China is quite serious about using high tech surveillance on its citizens and assigning them social credit scores. Tech journalist James O’Malley recorded this video on a train between Beijing and Shanghai, offering subtitles:
The involvement of big American tech companies like Google is troubling to many, particularly when Google seems to prefer working with the Chinese government to working with the American government, if recent negotiations over a U.S. military defence contract are any guide:
In recent weeks, cloud competitor Google dropped its bid for the contract. Google cited a new policy not to use its technology for military purposes., a policy that came about after an employee uprising on the matter. Google also admitted it was dropping the bid because its cloud hadn’t yet achieved all the government certifications that the DoD was asking for.
Fox’s Bartiromo suggested that there’s some hypocrisy with Google’s policies: it doesn’t want to do work for the US DoD but Google is reportedly trying to return to the Chinese market with a search engine that the Chinese government can sensor. Julie Bort, “Larry Ellison agrees with his nemesis Jeff Bezos over one big thing: the ‘shocking’ way Google views the U.S. military” at Business Insider
But the problem is actually broader than that. There has been a definite uptick in digital authoritarianism worldwide, according to Freedom House, which assessed 65 countries:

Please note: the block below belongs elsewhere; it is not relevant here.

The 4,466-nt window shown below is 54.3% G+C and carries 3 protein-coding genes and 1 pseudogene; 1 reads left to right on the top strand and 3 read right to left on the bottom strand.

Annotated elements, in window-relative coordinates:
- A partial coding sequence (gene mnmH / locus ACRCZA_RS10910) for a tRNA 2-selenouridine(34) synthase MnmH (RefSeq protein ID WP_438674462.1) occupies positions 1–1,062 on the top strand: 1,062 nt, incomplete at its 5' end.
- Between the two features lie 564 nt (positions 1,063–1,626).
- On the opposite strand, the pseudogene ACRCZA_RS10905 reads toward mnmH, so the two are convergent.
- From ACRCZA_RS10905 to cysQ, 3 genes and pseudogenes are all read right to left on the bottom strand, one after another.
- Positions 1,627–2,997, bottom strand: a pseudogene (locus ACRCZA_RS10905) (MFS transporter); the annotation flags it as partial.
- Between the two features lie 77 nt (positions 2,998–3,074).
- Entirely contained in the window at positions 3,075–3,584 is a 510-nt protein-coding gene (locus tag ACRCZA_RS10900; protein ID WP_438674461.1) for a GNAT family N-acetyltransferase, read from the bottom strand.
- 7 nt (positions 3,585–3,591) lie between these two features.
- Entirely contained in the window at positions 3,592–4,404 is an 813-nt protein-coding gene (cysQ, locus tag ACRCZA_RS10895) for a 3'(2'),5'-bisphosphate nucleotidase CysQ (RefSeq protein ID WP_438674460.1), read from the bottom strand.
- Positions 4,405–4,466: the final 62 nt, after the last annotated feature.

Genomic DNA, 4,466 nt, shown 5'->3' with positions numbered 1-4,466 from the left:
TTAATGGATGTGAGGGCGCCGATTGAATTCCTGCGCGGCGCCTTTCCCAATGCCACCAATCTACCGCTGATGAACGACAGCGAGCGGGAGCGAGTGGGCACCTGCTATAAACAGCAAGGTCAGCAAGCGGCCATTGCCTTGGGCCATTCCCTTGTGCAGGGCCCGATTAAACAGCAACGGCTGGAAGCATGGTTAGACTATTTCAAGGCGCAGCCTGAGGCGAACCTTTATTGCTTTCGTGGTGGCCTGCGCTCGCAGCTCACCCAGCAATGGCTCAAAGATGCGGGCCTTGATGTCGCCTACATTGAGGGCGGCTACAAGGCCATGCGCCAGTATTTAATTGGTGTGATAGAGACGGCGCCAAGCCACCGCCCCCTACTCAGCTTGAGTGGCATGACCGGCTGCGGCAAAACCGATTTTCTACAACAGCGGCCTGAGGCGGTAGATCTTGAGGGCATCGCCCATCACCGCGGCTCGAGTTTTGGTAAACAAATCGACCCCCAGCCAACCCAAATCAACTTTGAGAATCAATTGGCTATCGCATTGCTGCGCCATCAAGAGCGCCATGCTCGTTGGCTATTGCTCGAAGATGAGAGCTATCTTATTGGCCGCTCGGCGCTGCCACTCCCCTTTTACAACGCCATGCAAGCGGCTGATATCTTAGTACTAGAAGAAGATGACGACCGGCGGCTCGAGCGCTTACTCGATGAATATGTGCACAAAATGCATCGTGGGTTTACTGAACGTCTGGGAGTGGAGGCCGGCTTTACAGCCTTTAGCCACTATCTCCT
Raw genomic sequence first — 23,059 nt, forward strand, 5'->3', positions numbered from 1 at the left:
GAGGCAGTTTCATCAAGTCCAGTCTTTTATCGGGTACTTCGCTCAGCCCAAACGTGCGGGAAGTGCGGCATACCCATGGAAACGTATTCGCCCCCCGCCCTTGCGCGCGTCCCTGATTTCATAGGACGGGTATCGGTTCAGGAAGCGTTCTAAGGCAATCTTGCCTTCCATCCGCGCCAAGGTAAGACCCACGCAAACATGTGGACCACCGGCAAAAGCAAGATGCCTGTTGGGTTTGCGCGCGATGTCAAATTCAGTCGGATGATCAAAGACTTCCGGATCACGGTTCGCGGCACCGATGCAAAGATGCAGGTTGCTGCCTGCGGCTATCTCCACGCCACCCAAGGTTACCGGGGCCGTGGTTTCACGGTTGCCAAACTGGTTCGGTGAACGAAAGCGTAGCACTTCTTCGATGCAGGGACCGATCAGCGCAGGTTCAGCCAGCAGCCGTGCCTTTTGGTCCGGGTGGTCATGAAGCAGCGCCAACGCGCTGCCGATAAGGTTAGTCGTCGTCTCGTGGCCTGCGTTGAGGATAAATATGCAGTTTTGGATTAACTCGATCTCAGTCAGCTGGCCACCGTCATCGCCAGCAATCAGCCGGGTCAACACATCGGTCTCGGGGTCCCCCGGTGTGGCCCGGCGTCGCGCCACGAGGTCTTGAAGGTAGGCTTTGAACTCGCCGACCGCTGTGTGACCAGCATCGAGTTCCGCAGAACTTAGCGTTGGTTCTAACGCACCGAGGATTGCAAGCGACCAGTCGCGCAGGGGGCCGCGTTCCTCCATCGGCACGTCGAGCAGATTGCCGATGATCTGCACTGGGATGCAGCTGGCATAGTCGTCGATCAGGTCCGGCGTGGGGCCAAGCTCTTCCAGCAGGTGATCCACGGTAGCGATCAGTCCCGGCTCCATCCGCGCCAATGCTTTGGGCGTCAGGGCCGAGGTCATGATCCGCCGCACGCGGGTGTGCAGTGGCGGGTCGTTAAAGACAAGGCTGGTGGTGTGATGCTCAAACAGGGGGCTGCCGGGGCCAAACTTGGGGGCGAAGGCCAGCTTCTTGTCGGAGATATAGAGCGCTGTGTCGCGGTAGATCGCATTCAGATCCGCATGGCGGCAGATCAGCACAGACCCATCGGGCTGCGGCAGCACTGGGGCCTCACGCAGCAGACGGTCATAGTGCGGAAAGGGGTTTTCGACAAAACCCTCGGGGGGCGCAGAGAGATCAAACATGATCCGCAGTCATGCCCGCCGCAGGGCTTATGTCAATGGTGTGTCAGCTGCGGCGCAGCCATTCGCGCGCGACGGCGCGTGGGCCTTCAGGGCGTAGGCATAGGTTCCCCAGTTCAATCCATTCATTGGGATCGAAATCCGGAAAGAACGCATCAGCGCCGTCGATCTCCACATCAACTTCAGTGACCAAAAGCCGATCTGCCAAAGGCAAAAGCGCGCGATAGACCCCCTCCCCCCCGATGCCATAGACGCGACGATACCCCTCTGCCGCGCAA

Chinese officials have held sessions on controlling information with 36 of the 65 countries assessed, and provided telecom and surveillance equipment to a number of foreign governments, Freedom House said.
The report found 17 governments approved or proposed laws restricting online media in the name of fighting “fake news,” while 18 countries increased surveillance or weakened encryption protection to more closely monitor their citizenry.
According to the researchers, internet freedom declined in 26 countries from June 2017 to May 2018. Gains were seen in 19 countries, most of them minor.Agence Presse France, “Chinese-style ‘digital authoritarianism’ grows globally: study” at France24
One cause cited by Freedom House researcher Adrian Shahbaz will sound rather familiar: “While deliberately falsified content is a genuine problem, some governments are increasingly using ‘fake news’ as a pretense to consolidate their control over information and suppress dissent.”
Here’s the Freedom House study, which notes that “In almost half of the countries where internet freedom declined, the reductions were related to elections.” Also:
Many governments are enforcing criminal penalties for the publication of what they deem false news. In 2018, 13 countries prosecuted citizens for spreading false information. Rwandan blogger Joseph Nkusi was sentenced in March 2018 to 10 years in prison for incitement to civil disobedience and the spreading of rumors, having questioned the state’s narrative on the 1994 genocide and criticized the lack of political freedom in the country. Police in Bangladesh arrested media activist Shahidul Alam only hours after he live-streamed a video on Facebook in which he decried a disproportionate crackdown on protesters in August. Alam faces a prison sentence of up to seven years for spreading false news against the government under the ICT Act, which has been invoked to detain dozens of social media users over the past year.
Overall, governments worldwide are restricting the freedom of the internet, especially around election times, and the big social media companies are conspicuous by their silence.
See also: Would Google be happier if America were run more like China?
Google branches out into politics
Google powering China’s snoop culture
Senior Google scientist quits over Google’s censorship in China